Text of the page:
History of Welland Centennial Secondary School
On Wednesday, July 21, 1965, a sod-turning ceremony took place on what was known as the Dougherty farm. This marked the beginning of work on Edward D. Russell’s architectural design for Centennial Secondary School. Steward-Hinan Construction of St. Catharines was responsible for the project which subsequently won several design awards. The Board of Education for the City of Welland had purchased the land in order to take advantage of federal grants from the Government to promote technical education in the Province. Interestingly, the large rock near the flagpole at the front entrance of the school is the original rock from the gatepost of the Dougherty property.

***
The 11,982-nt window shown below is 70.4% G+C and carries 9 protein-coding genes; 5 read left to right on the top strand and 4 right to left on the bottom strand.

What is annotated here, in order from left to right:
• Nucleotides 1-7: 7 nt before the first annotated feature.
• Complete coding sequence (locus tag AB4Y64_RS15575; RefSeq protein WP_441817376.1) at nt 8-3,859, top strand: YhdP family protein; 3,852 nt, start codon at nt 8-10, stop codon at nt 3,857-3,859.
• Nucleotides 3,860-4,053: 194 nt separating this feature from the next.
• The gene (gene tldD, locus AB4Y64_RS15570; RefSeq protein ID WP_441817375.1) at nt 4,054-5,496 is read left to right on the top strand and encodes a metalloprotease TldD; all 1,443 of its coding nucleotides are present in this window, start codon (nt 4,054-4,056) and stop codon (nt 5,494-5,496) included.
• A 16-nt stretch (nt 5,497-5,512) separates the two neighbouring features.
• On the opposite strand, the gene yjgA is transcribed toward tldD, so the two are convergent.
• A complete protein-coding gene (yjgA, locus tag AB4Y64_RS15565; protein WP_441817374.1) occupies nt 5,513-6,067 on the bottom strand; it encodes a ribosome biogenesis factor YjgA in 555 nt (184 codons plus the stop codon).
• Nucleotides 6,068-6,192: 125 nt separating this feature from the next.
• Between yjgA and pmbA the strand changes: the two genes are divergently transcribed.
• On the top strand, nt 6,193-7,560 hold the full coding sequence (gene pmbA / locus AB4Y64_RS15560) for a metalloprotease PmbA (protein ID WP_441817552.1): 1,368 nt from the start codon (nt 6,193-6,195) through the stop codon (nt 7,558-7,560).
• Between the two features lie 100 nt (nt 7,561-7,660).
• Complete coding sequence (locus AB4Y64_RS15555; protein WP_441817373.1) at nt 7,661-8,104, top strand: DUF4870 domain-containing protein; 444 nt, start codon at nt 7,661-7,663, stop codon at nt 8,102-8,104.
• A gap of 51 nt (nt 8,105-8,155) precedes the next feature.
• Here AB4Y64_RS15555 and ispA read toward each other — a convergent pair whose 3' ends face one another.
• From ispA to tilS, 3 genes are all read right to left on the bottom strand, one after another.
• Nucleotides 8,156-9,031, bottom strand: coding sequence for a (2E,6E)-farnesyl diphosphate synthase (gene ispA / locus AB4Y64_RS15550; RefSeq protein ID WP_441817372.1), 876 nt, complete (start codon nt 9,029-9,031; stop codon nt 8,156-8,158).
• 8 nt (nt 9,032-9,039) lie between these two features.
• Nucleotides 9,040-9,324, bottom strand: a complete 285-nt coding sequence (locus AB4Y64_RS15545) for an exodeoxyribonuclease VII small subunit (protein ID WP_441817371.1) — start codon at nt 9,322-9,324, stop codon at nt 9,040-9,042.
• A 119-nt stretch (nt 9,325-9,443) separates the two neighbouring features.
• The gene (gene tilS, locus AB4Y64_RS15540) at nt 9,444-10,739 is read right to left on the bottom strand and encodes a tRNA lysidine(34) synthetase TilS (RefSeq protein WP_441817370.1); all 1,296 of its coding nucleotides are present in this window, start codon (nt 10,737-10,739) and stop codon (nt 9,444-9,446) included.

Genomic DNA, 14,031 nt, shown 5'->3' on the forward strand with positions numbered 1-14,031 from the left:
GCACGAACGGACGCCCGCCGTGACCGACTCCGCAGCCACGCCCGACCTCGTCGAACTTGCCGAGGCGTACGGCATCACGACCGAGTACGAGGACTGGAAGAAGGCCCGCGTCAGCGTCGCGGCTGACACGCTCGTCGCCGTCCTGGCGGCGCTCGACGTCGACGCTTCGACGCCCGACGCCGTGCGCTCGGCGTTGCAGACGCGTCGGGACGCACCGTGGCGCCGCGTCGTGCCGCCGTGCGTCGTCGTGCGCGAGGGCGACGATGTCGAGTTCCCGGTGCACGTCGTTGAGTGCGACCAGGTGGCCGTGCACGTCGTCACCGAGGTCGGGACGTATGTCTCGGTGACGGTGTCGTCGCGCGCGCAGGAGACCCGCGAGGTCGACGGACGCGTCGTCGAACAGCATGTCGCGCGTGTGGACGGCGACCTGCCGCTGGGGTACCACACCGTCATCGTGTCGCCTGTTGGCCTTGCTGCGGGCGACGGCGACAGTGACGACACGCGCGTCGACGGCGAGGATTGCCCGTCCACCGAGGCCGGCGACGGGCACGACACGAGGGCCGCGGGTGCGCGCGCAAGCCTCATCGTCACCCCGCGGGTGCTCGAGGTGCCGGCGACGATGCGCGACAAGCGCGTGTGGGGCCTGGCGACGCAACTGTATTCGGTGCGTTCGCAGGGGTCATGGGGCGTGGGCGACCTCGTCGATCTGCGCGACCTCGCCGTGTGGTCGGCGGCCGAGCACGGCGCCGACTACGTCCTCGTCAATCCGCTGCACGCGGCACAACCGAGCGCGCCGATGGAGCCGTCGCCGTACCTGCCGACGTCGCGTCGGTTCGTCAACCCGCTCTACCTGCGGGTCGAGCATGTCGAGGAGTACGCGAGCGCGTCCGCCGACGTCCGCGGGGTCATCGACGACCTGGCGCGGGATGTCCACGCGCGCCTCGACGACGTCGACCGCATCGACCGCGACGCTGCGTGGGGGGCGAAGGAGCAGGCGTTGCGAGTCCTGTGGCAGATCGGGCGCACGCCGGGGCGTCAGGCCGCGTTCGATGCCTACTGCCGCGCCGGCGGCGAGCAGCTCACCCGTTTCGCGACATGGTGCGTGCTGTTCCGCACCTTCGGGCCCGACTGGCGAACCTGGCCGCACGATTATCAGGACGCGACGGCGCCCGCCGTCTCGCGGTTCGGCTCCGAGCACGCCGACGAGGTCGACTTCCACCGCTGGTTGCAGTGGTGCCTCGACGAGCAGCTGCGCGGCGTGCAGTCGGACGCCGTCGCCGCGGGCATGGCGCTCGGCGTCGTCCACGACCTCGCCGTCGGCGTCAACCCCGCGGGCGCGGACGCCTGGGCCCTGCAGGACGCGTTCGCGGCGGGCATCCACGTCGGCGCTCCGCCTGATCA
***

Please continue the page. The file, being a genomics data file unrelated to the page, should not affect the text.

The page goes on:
Plans to build an auditorium in the school almost did not materialize. However, due to the efforts of many people, City council members changed their vote in response to the public outcry. The auditorium was later named after Dr. J.M. Ennis, who as a member of the school board was a leading influence in its conception, design and construction. In 1966, the cost of building the auditorium was $372 000. To build a similar facility today with the seating capacity of 1138 seats, two large dressing rooms, a sizeable orchestra pit, and full stage would probably cost well over $2.6 million. Named to commemorate Canada’s centennial year, the school opened in September, 1966, with sixteen regular classrooms, twelve large shops and a library half its present size. Over the years the technical program at Centennial diminished and the school became more academic in nature. In the early 1980’s, an adult education program called Opportunities to Pursue Educational Needs (O.P.E.N.) was pioneered.